A Guide for Evaluating Spacecraft Environmental Control & Life Support Systems (ECLSS) Technology Developments

dc.creatorCowan, Darnell
dc.creatorAbney, Morgan
dc.creatorBroyan, James
dc.creatorPerry, Jay
dc.creatorDelzeit, Lance
dc.creatorMeyer, Marit
dc.creatorMelendez, Orlando
dc.creatorWilliams, David
dc.date.accessioned2022-06-17T18:30:02Z
dc.date.available2022-06-17T18:30:02Z
dc.date.issued7/10/2022
dc.descriptionDarnell Cowan, NASA, US
dc.descriptionMorgan Abney, NASA, US
dc.descriptionJames Broyan, NASA, US
dc.descriptionJay Perry, National Aeronautics and Space Administration, US
dc.descriptionLance Delzeit, NASA, US
dc.descriptionMarit Meyer, NASA, US
dc.descriptionOrlando Melendez, NASA, US
dc.descriptionDavid Williams, NASA, US
dc.descriptionICES501: Life Support Systems Engineering and Analysisen
dc.descriptionThe 51st International Conference on Environmental Systems was held in Saint Paul, Minnesota, US, on 10 July 2022 through 14 July 2022.en_US
dc.description.abstractEnvironmental Control and Life Support Systems (ECLSS) are the core of any human spacecraft or habitat and are key to the astronaut's survival during missions. NASA continues to invest in the development of ECLSS technology that more efficiently recycle air, water, and waste. These advancements are needed to enable longer duration Artemis missions to the Moon or Mars and reduce dependency on Earth. Objectively evaluating the content of a technical portfolio is critical to identifying and advancing the most technically relevant and/or promising technology solutions, particularly in limited resource scenarios. Here we define four types of technical portfolio evaluations: 1) Technology Down-Selects where one or more technologies are selected over others within the same trade space (for development or flight), 2) Technology Continuation Reviews where a technology's relevance and development progress is weighed against stand-alone metrics and the risks of continued development, 3) Technology Flight Necessity Assessments to determine whether a flight demonstration is required to meet critical performance goals, and 4) Flight Demonstration Readiness Assessments to determine whether the technology is technically ready to be considered for flight demonstration. Historically, the processes used to evaluate technologies within the ECLSS portfolio have varied from project to project. Therefore, an assessment was performed to improve consistency and transparency of ECLSS technology evaluation processes within NASA. This involved evaluating the processes employed on historical NASA projects, and those used in industry and other government agencies to identify the most relevant and useful aspects of each. The product is a guide to quantitatively and objectively evaluate ECLSS technology developments, and case studies were performed using the new guide on previously completed technology development projects. The outcomes were compared, and findings are reported in this paper along with a discussion of how this new guide will be applied for future NASA ECLSS technology projects.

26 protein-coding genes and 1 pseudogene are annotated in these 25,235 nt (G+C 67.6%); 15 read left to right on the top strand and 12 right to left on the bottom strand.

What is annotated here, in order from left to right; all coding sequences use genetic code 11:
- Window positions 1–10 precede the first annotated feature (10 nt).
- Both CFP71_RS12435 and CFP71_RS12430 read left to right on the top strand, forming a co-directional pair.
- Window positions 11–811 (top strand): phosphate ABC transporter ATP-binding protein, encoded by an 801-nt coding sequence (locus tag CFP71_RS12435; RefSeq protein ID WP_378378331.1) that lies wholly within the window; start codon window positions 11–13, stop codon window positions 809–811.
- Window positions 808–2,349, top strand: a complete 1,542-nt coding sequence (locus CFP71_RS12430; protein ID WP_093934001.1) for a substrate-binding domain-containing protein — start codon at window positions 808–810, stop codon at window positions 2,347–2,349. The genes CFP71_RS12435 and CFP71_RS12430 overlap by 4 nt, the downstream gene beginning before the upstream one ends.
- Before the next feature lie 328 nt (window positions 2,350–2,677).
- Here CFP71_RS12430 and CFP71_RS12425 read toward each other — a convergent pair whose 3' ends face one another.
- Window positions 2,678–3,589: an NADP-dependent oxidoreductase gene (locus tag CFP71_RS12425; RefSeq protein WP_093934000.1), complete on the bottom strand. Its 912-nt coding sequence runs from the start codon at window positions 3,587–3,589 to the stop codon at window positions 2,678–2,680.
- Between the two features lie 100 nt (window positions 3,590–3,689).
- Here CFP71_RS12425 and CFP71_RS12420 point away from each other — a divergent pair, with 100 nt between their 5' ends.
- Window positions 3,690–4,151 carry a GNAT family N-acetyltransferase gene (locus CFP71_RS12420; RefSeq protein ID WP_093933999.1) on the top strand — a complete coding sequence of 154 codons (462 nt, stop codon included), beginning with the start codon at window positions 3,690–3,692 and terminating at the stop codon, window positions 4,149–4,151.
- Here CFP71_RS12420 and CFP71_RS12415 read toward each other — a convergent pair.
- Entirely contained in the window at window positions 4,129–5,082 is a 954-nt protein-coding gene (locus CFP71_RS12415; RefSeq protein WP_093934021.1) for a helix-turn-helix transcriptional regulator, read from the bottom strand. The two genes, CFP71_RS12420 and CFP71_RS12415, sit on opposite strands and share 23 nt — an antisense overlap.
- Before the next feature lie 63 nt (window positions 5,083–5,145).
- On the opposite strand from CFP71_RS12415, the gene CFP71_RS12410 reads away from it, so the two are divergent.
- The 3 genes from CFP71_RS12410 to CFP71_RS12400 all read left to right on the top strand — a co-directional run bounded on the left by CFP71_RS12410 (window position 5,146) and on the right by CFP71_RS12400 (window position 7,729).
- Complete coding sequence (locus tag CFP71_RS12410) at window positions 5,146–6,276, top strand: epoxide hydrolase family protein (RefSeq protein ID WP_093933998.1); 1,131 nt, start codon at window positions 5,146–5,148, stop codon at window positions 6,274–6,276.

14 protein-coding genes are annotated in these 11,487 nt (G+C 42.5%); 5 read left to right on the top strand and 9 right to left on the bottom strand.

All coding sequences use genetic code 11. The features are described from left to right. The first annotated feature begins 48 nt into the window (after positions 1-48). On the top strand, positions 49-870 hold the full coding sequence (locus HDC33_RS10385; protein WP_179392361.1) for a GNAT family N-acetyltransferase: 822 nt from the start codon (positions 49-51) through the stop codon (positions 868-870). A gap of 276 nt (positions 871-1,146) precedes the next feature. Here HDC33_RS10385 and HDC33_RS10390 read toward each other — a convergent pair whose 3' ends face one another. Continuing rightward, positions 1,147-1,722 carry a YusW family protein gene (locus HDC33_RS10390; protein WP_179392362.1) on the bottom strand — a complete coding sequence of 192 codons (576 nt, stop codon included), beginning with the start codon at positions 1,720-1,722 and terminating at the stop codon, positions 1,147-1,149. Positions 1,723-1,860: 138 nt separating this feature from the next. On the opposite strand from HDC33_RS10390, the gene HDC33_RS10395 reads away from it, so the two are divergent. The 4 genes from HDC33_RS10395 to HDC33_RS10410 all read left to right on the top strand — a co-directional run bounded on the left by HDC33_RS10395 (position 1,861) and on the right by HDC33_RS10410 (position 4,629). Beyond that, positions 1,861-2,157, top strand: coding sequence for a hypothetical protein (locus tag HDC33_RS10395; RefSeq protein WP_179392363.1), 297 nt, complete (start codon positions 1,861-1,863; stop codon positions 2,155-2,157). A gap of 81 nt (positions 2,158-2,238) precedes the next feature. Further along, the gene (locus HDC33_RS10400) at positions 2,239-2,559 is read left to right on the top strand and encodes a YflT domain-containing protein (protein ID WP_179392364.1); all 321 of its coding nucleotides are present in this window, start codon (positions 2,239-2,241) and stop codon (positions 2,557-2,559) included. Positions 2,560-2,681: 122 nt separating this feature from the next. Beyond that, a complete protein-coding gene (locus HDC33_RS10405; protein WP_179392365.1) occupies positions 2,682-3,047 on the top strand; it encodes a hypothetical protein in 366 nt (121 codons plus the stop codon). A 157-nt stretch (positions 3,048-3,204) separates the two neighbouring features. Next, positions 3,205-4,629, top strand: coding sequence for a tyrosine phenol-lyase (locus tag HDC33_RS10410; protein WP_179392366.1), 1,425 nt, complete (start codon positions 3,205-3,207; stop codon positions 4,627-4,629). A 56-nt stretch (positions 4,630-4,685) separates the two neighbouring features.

dc.format.mimetypeapplication/pdf
dc.identifier.otherICES-2022-071
dc.identifier.urihttps://hdl.handle.net/2346/89612
dc.language.isoengen_US
dc.publisher51st International Conference on Environmental Systems
dc.subjectECLSS
dc.subjectSystem Engineering
dc.subjectDown-select
dc.subjectTechnology
dc.subjectFlight
dc.titleA Guide for Evaluating Spacecraft Environmental Control & Life Support Systems (ECLSS) Technology Developments
dc.typePresentationen_US

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